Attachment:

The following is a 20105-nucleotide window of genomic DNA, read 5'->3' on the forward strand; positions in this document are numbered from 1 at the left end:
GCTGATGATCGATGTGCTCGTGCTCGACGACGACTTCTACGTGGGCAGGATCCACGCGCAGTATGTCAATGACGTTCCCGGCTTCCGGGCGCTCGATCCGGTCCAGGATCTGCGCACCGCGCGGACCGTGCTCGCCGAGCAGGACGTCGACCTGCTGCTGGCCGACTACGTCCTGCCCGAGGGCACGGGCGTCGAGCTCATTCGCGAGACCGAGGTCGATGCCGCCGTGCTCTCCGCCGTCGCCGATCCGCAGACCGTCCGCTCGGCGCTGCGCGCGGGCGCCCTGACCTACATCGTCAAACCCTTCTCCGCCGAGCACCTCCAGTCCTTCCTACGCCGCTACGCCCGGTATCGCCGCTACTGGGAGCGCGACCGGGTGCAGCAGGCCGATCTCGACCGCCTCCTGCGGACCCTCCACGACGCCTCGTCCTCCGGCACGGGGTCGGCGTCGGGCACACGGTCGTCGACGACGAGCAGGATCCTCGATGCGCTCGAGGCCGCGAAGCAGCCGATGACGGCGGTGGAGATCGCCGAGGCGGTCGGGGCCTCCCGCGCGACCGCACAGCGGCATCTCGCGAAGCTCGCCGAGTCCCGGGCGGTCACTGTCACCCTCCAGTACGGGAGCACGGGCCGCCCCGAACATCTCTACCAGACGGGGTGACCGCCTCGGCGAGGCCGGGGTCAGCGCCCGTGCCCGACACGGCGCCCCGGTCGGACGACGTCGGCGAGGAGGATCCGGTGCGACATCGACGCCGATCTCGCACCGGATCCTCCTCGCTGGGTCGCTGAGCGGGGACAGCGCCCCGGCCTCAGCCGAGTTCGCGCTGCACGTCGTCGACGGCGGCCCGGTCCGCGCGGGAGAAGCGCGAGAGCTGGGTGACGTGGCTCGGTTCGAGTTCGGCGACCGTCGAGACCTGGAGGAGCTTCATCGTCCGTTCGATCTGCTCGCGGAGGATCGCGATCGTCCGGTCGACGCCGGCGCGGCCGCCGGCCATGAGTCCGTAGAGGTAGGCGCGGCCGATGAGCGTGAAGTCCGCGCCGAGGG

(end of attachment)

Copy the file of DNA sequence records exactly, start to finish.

The following is a 20105-nucleotide window of genomic DNA, read 5'->3' on the forward strand; positions in this document are numbered from 1 at the left end:
GCTGATGATCGATGTGCTCGTGCTCGACGACGACTTCTACGTGGGCAGGATCCACGCGCAGTATGTCAATGACGTTCCCGGCTTCCGGGCGCTCGATCCGGTCCAGGATCTGCGCACCGCGCGGACCGTGCTCGCCGAGCAGGACGTCGACCTGCTGCTGGCCGACTACGTCCTGCCCGAGGGCACGGGCGTCGAGCTCATTCGCGAGACCGAGGTCGATGCCGCCGTGCTCTCCGCCGTCGCCGATCCGCAGACCGTCCGCTCGGCGCTGCGCGCGGGCGCCCTGACCTACATCGTCAAACCCTTCTCCGCCGAGCACCTCCAGTCCTTCCTACGCCGCTACGCCCGGTATCGCCGCTACTGGGAGCGCGACCGGGTGCAGCAGGCCGATCTCGACCGCCTCCTGCGGACCCTCCACGACGCCTCGTCCTCCGGCACGGGGTCGGCGTCGGGCACACGGTCGTCGACGACGAGCAGGATCCTCGATGCGCTCGAGGCCGCGAAGCAGCCGATGACGGCGGTGGAGATCGCCGAGGCGGTCGGGGCCTCCCGCGCGACCGCACAGCGGCATCTCGCGAAGCTCGCCGAGTCCCGGGCGGTCACTGTCACCCTCCAGTACGGGAGCACGGGCCGCCCCGAACATCTCTACCAGACGGGGTGACCGCCTCGGCGAGGCCGGGGTCAGCGCCCGTGCCCGACACGGCGCCCCGGTCGGACGACGTCGGCGAGGAGGATCCGGTGCGACATCGACGCCGATCTCGCACCGGATCCTCCTCGCTGGGTCGCTGAGCGGGGACAGCGCCCCGGCCTCAGCCGAGTTCGCGCTGCACGTCGTCGACGGCGGCCCGGTCCGCGCGGGAGAAGCGCGAGAGCTGGGTGACGTGGCTCGGTTCGAGTTCGGCGACCGTCGAGACCTGGAGGAGCTTCATCGTCCGTTCGATCTGCTCGCGGAGGATCGCGATCGTCCGGTCGACGCCGGCGCGGCCGCCGGCCATGAGTCCGTAGAGGTAGGCGCGGCCGATGAGCGTGAAGTCCGCGCCGAGGG